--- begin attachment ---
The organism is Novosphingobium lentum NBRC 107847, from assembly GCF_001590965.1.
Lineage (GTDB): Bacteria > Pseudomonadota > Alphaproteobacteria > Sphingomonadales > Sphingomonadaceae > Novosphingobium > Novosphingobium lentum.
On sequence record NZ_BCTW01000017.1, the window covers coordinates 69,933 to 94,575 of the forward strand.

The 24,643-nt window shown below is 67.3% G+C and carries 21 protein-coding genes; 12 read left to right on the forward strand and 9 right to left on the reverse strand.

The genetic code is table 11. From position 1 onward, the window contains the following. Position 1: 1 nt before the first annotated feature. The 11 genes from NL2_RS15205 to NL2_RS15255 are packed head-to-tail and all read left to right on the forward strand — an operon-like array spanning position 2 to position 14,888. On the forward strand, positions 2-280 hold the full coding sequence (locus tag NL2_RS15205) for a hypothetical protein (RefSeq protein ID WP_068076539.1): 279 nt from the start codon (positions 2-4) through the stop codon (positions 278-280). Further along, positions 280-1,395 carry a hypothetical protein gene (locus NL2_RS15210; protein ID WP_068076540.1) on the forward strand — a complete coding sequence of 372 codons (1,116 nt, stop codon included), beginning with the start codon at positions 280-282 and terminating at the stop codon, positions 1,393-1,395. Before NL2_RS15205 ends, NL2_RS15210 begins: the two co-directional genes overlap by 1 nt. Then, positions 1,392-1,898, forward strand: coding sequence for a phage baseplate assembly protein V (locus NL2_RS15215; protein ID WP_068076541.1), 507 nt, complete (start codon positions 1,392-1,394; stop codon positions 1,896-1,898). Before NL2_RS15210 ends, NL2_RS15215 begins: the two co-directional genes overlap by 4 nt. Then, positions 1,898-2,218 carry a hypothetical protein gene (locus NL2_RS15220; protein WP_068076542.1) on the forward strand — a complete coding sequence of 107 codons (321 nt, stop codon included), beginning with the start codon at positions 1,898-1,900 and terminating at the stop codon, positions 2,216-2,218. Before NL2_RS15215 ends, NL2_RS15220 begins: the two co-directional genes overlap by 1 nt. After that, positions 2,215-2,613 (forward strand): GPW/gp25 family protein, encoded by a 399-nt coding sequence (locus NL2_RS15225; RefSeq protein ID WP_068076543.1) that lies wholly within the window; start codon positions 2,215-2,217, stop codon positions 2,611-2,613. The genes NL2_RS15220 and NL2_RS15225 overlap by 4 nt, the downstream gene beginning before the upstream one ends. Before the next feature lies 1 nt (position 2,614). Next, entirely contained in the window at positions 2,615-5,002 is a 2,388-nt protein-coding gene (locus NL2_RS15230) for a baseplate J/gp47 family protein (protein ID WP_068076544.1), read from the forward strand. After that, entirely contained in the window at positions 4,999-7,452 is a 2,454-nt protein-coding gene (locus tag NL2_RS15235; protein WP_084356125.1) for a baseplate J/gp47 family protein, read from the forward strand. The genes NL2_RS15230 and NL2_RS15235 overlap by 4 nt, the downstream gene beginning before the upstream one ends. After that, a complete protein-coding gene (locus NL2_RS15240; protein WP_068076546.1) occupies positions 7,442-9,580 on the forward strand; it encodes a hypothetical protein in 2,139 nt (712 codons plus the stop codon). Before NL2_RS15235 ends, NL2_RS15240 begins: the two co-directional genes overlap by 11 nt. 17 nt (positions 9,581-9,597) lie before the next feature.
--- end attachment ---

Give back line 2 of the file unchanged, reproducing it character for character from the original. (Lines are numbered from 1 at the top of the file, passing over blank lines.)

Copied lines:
Lineage (GTDB): Bacteria > Pseudomonadota > Alphaproteobacteria > Sphingomonadales > Sphingomonadaceae > Novosphingobium > Novosphingobium lentum.